I essentially ended up having 20 tank for most of the last 13 years. They are spread out I do not have a fish room. There are two times I may see what is up in all my tanks. The first is when I feed. But this is not a long stop at each tank. But it lets me see enough to spot any obvious issues, like injured fish, fish which should come out for food but don't etc. I should slso spot any issues with filtration or air etc. The easy to spot stuff.

The one time I do get into tanks in depth is during weekly maint. and water changes. Plants get pruned, substrate gets vacuumed in non planted tanks. I Flashlight pleco caves and hiding places to check on things.

If it were possible to automate most of it, I would never spot problems with the fish. Now may be AI and cameras all over the place might work. But I am nowhere near close to that rich. It is probably cheaper to pay somebody to do the maint./wc work. I do know this one old guy who does it for free.
 
While this is obviously not true for my personal tanks, I do occasionally work with tanks (at a public aquarium) that have "automatic" water changes in that they're all on a flow-through system, where old water is constantly draining out and fresh, new seawater is constantly pumped in. And yet. We still have to prepare fresh artemia (BBS), chop up fish, squid, mussels, cube foods, etc. every morning. We still algae wipe nearly every day, we still siphon tanks to clean the bottoms, and we still have to pick out leftover shells and such from the animals that eat bivalves and crabs.

So even with the most-hated task eliminated via automation, the majority of the day is spent doing maintenance.
 
The best water change system I have seen was for a huge tank (freshwater). It relied on tapwater, which was dechlorinated as it was filtered before being poured into the tank via gravity. The fish were tropical, and the water Canadian, so it did need to be heated.
The aquarist went away for a week in winter, a section of a tree fell on his power line, and when he returned a few days later, the water heating hadn't happened and the whole tank was full of corpses.
All the gauges were working (this was before anything like this would have been internet connected), but... Murphy's Law is always lurking.
 
Talk to me when Real complete automation arrives.

With control panel where you can input the plants you have in the tank and the system automatically adjust lighting, fertilization, Co2, minerals.

Fish control that enables automatic feeding with individual nutritional surveillance and environmental modification with Yearly schedule and species specific breeding modes.

Automatic disease diagnostics and medication.

All monitored by SAI with an assortment of targeted maintenance drones patrolling the tank.
 
Talk to me when Real complete automation arrives.

With control panel where you can input the plants you have in the tank and the system automatically adjust lighting, fertilization, Co2, minerals.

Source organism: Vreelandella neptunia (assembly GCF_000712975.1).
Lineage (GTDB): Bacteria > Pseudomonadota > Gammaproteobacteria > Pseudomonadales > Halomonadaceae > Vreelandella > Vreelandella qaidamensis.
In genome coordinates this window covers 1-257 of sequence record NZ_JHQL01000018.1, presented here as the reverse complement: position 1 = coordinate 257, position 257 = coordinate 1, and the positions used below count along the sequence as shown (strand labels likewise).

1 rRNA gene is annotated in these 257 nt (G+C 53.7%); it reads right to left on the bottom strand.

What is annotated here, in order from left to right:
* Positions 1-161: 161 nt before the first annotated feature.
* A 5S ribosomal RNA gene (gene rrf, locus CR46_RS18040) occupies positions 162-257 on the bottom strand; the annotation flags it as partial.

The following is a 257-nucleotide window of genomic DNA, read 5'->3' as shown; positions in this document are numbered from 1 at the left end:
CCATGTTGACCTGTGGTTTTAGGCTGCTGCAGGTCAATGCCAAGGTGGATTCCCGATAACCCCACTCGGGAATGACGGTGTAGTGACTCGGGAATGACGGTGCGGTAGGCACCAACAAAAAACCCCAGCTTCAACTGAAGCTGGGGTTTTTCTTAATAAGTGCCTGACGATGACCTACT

Fish control that enables automatic feeding with individual nutritional surveillance and environmental modification with Yearly schedule and species specific breeding modes.

Automatic disease diagnostics and medication.

All monitored by SAI with an assortment of targeted maintenance drones patrolling the tank.
I have to say, the question that strikes me next is why bother? At that point, buy a picture of a tank, or a screen.

Imagine though - a large tank with drones created to act like kingfishers that always fail. Then we'd get to see more natural small fish behaviour.

People are looking at automation the wrong way. We don't need corporate profits in our tanks, and we don't need everything done for us. We need to be able to do things we can't now.
 
Fishkeeping is a hobby, hobbies need dedicated time. There are gadgets that will make your water changes and your hobby easier to maintain, I was done carrying buckets years ago, I now use a hose. There are other exceptions I guess... People traveling, working long hours etc and of course, these will need to balance out. As for people with $$$$$$$, most likely they have bigger tanks and pricier fish, I'm sure they've made their fishkeeping easier to maintain by dumping more cash into the mix. At the end of it all, if I couldn't dedicate time to my fish, it would not be so much of a hobby but a decoration.
 
Fishkeeping is a hobby, hobbies need dedicated time. There are gadgets that will make your water changes and your hobby easier to maintain, I was done carrying buckets years ago, I now use a hose. There are other exceptions I guess... People traveling, working long hours etc and of course, these will need to balance out. As for people with $$$$$$$, most likely they have bigger tanks and pricier fish, I'm sure they've made their fishkeeping easier to maintain by dumping more cash into the mix. At the end of it all, if I couldn't dedicate time to my fish, it would not be so much of a hobby but a decoration.
I'm probably going to work until I die. But if I were to hit the Powerball, I'd probably have a house full of aquariums and spend my day doing water charges, aquascaping, cultivating live food, etc. Some houses give garden tours. I'd give aquarium tours.
 
There are gadgets that will make your water changes and your hobby easier to maintain, I was done carrying buckets years ago, I now use a hose.
I'm still very old school when it comes to water changes. A hose and buckets. I don't need an automatic water change system. Not even with the number of tanks I have.